E-cigarette use is an 'epidemic', FDA chief says

US government considers ban on flavored e-cigarettes over youth 'epidemic'

The FDA Is Considering Pulling Some Flavored E-Cigarettes From the Market to Fight 'Epidemic' of Youth Vaping

In Boston Public Schools, high school administrators have reported more instances of students in possession of vaping devices at school. "So, now, I'm able to tell them, 'I no longer smoke cigarettes'".

Juul Labs, which controls about 70% of the market, said in its statement that "appropriate flavors" play a role in adults changing their smoking habits, but added that they "are committed to preventing underage use of our product, and we want to be part of the solution in keeping e-cigarettes out of the hands of young people". Shares of cigarette and e-cigarette maker Altria Group also rose more than 6 percent, while Philip Morris International shares were up 4 percent. But at the same time, we see clear signs that youth use of electronic cigarettes has reached an epidemic proportion, and we must adjust certain aspects of our comprehensive strategy to stem this clear and present danger.

"Far too many teens are being introduced at an early age to e-cigarettes", said Minnesota Education Commissioner Brenda Cassellius in the release.

The FDA says it has issued "more than 1,300 warning letters and fines to retailers" as a result of "a large-scale, undercover nationwide blitz to crack down on the sale of e-cigarettes to minors".

He said the vaping industry had not taken prior warnings seriously.

Gottlieb said the FDA recognized the impact this might have on adults trying to stop smoking, but said that emerging research on how flavored products encourage excessive use by young people shows action must be taken.

The appeal of e-cigarettes to teens is widespread and has raised alarms in other countries, including the UK.

State health department officials continue to be anxious about JUUL, a device that looks like a flash drive, which they say dominates more than 70 percent of the e-cigarette market.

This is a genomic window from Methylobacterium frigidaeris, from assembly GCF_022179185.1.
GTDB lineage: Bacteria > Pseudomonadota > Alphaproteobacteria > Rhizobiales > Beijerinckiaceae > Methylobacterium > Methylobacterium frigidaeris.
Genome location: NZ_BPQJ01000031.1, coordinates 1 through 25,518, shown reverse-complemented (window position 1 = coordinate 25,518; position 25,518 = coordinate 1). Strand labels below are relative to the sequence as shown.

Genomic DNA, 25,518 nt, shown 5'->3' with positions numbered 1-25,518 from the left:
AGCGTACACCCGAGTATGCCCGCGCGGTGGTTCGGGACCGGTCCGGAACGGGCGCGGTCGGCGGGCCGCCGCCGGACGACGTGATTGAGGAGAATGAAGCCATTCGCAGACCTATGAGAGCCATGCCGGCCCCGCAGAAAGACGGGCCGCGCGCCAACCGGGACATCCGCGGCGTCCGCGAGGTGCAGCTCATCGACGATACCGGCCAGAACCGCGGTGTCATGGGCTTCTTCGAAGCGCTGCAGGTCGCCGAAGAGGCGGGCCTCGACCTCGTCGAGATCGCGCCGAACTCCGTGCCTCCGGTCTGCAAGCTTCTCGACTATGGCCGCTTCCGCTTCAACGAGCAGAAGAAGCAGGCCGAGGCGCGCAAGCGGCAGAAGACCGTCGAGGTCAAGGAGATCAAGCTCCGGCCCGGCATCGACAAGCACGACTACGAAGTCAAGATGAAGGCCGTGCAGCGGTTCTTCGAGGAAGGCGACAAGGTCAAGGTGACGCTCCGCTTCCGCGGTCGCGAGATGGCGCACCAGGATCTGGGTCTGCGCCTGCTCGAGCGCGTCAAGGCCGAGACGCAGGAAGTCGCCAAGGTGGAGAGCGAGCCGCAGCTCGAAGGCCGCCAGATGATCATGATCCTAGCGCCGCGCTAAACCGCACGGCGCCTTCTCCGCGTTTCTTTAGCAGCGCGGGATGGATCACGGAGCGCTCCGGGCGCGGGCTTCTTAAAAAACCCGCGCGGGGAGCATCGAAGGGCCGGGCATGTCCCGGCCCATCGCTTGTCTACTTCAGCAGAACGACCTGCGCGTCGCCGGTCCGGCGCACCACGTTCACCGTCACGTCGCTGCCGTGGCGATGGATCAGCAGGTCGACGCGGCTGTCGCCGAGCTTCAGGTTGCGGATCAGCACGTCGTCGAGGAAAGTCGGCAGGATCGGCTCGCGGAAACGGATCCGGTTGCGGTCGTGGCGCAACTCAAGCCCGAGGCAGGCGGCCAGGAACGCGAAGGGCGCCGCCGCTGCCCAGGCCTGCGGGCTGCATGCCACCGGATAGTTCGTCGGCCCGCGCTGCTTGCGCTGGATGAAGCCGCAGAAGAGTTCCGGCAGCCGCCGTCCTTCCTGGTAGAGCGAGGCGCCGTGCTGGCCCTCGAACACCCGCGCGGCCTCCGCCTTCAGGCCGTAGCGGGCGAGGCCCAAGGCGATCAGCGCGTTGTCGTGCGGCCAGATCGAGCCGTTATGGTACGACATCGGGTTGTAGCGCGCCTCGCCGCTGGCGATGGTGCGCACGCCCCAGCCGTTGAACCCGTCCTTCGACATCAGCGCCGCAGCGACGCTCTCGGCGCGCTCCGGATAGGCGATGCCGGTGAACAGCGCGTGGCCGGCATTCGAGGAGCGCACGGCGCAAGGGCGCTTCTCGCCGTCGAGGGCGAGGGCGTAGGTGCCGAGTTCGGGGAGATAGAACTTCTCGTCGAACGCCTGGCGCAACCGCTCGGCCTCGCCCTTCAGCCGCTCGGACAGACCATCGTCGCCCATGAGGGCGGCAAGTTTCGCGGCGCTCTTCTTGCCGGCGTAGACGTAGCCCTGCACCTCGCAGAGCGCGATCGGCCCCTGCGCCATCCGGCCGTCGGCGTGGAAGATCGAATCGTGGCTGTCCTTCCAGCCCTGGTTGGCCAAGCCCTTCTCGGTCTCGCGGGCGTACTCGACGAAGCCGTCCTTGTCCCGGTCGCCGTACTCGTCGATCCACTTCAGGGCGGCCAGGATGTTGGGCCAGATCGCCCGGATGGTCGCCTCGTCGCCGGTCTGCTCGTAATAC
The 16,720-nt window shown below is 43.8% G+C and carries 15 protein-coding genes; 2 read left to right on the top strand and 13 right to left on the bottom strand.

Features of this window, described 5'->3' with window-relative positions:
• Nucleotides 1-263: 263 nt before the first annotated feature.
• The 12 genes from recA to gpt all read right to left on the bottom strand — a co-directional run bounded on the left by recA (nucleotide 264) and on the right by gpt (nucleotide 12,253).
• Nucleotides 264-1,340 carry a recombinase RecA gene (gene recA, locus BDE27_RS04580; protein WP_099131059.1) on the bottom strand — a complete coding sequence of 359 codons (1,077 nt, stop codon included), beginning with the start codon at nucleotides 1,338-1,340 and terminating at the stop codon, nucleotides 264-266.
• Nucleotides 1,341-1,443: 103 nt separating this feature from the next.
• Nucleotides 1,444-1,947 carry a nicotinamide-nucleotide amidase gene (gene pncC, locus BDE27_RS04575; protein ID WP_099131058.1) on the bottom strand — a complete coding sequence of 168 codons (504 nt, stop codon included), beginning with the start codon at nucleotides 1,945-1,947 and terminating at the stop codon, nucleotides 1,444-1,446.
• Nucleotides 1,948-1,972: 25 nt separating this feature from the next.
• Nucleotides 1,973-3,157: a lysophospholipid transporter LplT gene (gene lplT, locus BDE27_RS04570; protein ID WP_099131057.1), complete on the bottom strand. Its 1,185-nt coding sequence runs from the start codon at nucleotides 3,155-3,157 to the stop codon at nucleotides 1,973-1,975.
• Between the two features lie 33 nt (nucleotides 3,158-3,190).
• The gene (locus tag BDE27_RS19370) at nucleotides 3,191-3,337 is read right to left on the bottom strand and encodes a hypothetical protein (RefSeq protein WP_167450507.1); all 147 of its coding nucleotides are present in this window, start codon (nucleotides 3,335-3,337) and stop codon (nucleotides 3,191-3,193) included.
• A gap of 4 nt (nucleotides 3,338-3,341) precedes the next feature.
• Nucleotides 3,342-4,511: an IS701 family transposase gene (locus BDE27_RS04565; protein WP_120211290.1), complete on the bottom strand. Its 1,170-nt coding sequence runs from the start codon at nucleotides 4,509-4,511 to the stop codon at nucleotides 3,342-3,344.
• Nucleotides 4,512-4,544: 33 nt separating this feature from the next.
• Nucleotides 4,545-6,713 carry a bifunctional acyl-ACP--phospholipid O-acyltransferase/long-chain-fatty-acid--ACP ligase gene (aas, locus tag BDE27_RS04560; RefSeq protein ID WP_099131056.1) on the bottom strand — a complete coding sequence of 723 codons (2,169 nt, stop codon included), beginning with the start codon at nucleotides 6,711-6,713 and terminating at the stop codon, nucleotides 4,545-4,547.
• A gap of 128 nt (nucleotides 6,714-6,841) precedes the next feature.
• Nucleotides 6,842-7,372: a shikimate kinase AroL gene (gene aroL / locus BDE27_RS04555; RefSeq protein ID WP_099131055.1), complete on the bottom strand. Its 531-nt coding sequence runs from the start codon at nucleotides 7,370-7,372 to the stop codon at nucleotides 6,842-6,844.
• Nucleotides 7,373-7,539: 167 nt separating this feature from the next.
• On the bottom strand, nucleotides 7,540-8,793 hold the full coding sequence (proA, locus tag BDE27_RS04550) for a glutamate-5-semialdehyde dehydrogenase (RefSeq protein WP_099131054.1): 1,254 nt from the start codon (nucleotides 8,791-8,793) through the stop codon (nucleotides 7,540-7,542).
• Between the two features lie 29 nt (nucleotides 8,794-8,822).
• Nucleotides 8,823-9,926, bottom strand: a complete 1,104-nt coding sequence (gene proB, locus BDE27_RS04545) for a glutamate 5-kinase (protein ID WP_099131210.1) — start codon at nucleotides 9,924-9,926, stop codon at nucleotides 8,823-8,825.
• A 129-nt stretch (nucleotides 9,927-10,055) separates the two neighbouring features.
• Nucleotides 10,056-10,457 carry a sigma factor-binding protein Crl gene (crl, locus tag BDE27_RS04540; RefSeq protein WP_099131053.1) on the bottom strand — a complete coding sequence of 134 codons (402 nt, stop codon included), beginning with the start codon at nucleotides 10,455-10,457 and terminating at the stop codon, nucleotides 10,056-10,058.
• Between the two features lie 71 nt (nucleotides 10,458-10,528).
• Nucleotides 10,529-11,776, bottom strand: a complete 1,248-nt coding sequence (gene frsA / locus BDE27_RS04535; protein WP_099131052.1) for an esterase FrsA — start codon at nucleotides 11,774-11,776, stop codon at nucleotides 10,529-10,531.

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It has warned that most such products contain nicotine, which is addictive and can affect brain development.

If the plans fall short, the FDA could block sales of the products by enforcing a requirement that companies provide detailed design and health data about their products before marketing them.

The FDA discovered that top-selling brands like JUUL, Vuse, MarkTen XL, blu e-cigs, and Logic were popular among minors.

He said the FDA move could "represent a fundamental turning point" if the agency requires "all of these products undergo premarket review now, not four years from now". We think right now we can step into this market with a combination of enforcement actions against the places that we know kids are getting access to these products, which includes retail establishments that are selling them without putting proper restrictions in place or without carding minors, as well as the online sites, where we think that there are a straw purchases being made, where - where someone's going online, buying a lot of these products, and then reselling them to kids.

In July 2017, the FDA said it was considering lowering nicotine levels in traditional cigarettes.

And vaping products, including Juul and other brands, use fruity and candy-like flavors to attract users.

In April the agency launched a Youth Tobacco Prevention Plan, created to address some of the known public health risks, such as flavors, that contribute to adolescent use of e-cigarettes.

The other companies also said they would work with the FDA on youth prevention efforts.

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